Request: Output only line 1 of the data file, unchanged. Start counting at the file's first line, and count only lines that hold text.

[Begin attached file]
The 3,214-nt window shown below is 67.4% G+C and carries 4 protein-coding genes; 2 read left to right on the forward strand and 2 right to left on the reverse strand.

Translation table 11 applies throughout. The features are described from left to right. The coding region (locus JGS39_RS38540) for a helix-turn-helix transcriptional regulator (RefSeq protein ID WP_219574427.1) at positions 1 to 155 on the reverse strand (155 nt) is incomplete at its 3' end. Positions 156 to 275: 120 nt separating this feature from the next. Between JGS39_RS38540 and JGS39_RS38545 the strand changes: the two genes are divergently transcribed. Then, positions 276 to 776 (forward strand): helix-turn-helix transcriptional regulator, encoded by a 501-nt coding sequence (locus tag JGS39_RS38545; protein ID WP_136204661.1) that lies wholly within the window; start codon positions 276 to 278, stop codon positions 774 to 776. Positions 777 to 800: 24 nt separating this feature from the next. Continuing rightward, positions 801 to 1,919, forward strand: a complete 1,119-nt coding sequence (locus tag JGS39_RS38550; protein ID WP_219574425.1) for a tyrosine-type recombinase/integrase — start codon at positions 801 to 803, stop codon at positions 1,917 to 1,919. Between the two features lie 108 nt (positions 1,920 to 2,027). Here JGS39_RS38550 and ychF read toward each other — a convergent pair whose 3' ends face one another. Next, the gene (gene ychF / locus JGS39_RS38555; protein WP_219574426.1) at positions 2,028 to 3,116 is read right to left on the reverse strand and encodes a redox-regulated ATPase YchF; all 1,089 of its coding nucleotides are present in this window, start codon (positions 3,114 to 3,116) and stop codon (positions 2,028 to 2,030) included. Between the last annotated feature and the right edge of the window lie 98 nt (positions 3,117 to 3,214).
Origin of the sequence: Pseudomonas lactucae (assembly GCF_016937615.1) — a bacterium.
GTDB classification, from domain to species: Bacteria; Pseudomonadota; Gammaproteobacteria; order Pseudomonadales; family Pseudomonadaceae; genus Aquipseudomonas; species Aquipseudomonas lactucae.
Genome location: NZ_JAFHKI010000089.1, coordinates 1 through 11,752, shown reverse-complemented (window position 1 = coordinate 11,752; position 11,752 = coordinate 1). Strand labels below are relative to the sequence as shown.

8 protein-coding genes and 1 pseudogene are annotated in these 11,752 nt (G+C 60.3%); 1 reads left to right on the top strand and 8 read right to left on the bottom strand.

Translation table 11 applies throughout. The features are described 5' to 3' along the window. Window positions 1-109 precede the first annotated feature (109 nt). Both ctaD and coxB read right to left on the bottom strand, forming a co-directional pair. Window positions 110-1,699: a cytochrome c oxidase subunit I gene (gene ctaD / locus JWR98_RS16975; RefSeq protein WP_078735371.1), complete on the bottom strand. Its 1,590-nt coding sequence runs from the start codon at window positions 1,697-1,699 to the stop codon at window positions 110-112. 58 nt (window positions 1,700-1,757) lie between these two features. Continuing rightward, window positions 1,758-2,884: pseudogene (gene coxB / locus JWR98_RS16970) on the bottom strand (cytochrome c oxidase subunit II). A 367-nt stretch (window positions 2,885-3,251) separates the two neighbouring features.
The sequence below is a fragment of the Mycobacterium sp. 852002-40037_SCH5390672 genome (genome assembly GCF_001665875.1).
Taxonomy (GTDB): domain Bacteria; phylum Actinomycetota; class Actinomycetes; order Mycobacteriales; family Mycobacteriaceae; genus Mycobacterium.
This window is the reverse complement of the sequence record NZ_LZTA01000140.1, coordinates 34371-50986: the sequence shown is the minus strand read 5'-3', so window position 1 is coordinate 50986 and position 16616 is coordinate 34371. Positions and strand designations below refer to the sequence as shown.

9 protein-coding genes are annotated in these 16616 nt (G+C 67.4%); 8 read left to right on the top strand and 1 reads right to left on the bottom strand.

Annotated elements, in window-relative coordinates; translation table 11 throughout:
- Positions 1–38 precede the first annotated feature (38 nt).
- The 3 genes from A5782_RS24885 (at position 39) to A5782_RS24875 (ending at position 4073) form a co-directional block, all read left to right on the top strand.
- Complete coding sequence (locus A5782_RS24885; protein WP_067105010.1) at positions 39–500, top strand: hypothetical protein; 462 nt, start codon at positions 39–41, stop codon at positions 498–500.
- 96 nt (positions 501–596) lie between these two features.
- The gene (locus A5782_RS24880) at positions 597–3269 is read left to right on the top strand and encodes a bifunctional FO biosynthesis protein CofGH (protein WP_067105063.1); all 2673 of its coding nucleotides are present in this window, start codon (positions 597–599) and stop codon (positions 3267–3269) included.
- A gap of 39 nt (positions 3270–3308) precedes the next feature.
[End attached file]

The 3,214-nt window shown below is 67.4% G+C and carries 4 protein-coding genes; 2 read left to right on the forward strand and 2 right to left on the reverse strand.